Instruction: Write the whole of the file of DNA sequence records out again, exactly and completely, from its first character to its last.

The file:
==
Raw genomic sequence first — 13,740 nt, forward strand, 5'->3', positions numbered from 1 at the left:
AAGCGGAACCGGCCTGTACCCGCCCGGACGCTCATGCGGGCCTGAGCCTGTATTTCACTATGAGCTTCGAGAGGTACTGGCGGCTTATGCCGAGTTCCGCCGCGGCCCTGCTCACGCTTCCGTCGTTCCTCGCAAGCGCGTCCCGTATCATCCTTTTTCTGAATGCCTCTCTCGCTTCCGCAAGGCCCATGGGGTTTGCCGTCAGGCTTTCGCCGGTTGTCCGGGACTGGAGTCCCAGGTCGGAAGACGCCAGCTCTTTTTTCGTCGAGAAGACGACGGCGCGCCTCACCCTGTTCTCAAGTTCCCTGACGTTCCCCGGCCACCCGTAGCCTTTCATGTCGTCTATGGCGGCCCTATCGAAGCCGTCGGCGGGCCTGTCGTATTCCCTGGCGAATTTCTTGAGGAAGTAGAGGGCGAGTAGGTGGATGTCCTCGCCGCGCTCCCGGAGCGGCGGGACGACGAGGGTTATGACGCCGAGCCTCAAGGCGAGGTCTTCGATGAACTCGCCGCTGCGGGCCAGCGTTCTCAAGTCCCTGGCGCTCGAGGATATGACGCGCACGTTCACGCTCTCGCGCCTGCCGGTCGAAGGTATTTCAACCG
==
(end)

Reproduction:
Raw genomic sequence first — 13,740 nt, forward strand, 5'->3', positions numbered from 1 at the left:
AAGCGGAACCGGCCTGTACCCGCCCGGACGCTCATGCGGGCCTGAGCCTGTATTTCACTATGAGCTTCGAGAGGTACTGGCGGCTTATGCCGAGTTCCGCCGCGGCCCTGCTCACGCTTCCGTCGTTCCTCGCAAGCGCGTCCCGTATCATCCTTTTTCTGAATGCCTCTCTCGCTTCCGCAAGGCCCATGGGGTTTGCCGTCAGGCTTTCGCCGGTTGTCCGGGACTGGAGTCCCAGGTCGGAAGACGCCAGCTCTTTTTTCGTCGAGAAGACGACGGCGCGCCTCACCCTGTTCTCAAGTTCCCTGACGTTCCCCGGCCACCCGTAGCCTTTCATGTCGTCTATGGCGGCCCTATCGAAGCCGTCGGCGGGCCTGTCGTATTCCCTGGCGAATTTCTTGAGGAAGTAGAGGGCGAGTAGGTGGATGTCCTCGCCGCGCTCCCGGAGCGGCGGGACGACGAGGGTTATGACGCCGAGCCTCAAGGCGAGGTCTTCGATGAACTCGCCGCTGCGGGCCAGCGTTCTCAAGTCCCTGGCGCTCGAGGATATGACGCGCACGTTCACGCTCTCGCGCCTGCCGGTCGAAGGTATTTCAACCG